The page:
Scientific Research Olivia Woolman, Class 5, Due Date: May 16th, Genus: Ailuropoda

Page 2: Collage

Page 3: Reproduction

Page 3: Reproduce

Characteristic: Reproduction

Reproduction in animals is made up of two different processes. One of those processes is called sexual reproduction, which occurs in females when the female cells of an animal combine with the male cells of another animal of the same species. The second process is called asexual reproduction. Asexual reproduction does not require the combining of cells from two animals to occur.

A mother panda with her newly born panda cub.
This graph is showing the population increases and decreases from 1976 to 2006. It shows how panda reproduction & birth rate lowered, and then raised to a higher number in the year 2006.

Current Event

In China, they are skilled at knowing how to breed Giant Panda bears. So Jennifer S. Holland traveled to China and got to experience each detail and moment of a pandas birth. She learns that Giant pandas are masters of adaptation, and that the Chinese are currently breeding the bears in captivity. Later on, David Wildt, from the Smithsonian's Conservation Biology Institute, help to contribute to the international team that worked with several Chinese scientists on the biology of the panda, as well as husbandry. Eventually she realizes that saving pandas is a long process.

Page 4: Adapt

Characteristic: Adaptation

Adaptation is any genetic change that helps plants or animals survive in their environment.

If you look closely, you will be able to see that the pandas hand has six fingers total. Five little fingers, and one big thumb on the side to help pick up bamboo.

About a year ago, a new flash came out explaining how due to climate change, the habitats and environment of pandas will not be around for much longer. In this event, the latest study in Biological Conservation stated that 71 percent of the panda's habitat in China could be gone by the year 2070 and the remaining land will become "more fragmented and isolated." Also, pandas need to be in a forest with a little bit of a slope at an elevation. And in an old forest with lots of bamboo, and plenty of distance from people, they can thrive. And it has recently been viewed to be decreasing as the years go on.

Page 5: Use Energy + Food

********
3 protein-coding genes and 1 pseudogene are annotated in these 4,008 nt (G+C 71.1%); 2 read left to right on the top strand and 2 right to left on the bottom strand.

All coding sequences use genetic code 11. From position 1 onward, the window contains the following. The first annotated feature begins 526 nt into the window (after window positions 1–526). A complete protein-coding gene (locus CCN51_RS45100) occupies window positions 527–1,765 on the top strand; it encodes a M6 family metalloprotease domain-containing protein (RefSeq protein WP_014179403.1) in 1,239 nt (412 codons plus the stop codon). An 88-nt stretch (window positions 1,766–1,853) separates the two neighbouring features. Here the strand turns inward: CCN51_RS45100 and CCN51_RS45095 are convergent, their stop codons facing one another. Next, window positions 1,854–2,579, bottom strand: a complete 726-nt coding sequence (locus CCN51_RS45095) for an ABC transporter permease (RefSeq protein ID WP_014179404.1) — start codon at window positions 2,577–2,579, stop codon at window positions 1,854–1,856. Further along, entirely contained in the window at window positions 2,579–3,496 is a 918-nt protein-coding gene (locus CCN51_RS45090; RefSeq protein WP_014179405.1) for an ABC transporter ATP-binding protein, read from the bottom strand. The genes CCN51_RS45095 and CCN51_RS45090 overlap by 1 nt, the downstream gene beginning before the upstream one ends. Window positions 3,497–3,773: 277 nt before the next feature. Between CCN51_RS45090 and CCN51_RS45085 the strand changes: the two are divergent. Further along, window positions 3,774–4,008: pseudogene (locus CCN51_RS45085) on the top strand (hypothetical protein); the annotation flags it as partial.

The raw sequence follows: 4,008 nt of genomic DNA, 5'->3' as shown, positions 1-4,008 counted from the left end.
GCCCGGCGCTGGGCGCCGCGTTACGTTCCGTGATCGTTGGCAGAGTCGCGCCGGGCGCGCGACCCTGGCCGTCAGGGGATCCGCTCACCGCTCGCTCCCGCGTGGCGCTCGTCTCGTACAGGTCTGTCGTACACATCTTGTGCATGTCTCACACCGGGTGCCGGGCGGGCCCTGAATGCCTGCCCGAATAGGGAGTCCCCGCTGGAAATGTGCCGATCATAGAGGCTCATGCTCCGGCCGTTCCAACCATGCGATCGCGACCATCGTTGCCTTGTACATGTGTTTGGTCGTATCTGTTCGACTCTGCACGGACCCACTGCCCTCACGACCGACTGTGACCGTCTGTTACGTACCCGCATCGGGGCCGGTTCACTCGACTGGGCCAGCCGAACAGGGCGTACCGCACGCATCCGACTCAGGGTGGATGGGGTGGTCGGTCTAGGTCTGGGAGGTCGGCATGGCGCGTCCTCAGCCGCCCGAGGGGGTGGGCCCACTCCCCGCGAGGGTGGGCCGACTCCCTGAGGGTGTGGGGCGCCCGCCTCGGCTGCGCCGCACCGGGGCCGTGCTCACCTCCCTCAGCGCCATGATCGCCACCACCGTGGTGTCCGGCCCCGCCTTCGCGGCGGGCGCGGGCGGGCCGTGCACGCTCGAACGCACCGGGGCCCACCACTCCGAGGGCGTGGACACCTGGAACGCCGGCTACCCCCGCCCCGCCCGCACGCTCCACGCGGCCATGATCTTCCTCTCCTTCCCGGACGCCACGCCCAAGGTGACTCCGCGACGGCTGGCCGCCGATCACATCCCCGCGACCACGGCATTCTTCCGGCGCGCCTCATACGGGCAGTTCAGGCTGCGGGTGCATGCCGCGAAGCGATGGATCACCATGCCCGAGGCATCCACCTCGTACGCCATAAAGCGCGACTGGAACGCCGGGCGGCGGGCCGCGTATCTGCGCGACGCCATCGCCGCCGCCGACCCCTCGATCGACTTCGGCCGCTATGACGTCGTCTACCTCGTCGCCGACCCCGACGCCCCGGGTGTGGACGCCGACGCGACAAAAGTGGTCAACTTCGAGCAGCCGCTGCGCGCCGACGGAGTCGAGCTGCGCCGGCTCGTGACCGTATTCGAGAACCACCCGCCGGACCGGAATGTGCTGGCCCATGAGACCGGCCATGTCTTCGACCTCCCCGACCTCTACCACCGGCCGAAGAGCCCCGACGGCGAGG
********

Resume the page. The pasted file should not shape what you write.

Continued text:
Page 5: Use Energy

Characteristic: Use energy

Energy is the power to do things. A living organism can either make its own food or depend on others to make food for them. For example, green plants produce their own food from a process what is called photosynthesis. They use the chloroplasts in their cells to get the energy in sunlight. Then they combine it with water and carbon dioxide from the air to produce sugars for themselves.

This is a Giant Panda eating bamboo leaves as a source of energy, to serve as food.
This shows how the food chain relates to the Giant Panda, it explains what the panda eats, and what animals eat the panda to use energy by consuming foods.

Spotlight on Scientist

Hannah Devlin, a science correspondent, has previously been science editor of the Times. She has a PhD in biomedical imaging from the University of Oxford. She wrote this article called, "Hard to bear: pandas poorly adapted for digesting bamboo, scientists find"

Page 6: Grow + Develop

Characteristic: Grow + Develop

Growing and Developing are the early stages of life—from babyhood to childhood, childhood to adolescence, and adolescence to adulthood—enormous changes take place such as size and mass of that organism.

These are not baby pandas, but most likely in the childhood phase of development.
This is a diagram the shows the phases from a newborn to a two year old.

Spotlight On Scientist

Aberystwyth University's IBERS are well known for their research into agricultural animals and plants. Dr Russ Morphew, worked with Iain Valentine from the Royal Zoological Society of Scotland (RZSS), which is a conservation charity that owns the Edinburgh Zoo. Since the zoo had with links to Chinese research centers, he started to study a three year project to understand how the parasite responds to anti–parasitic drugs and whether drug resistance is the cause of infections in giant panda populations. The project has been awarded CASE studentship funding by the BBSRC (Biotechnology and Biological Sciences Research Council).

Credits:

Created with images by Michael Gwyther-Jones - "Giant Panda" • wwarby - "Panda" • Andy Hay - "Panda eating bamboo at Edinburgh Zoo"

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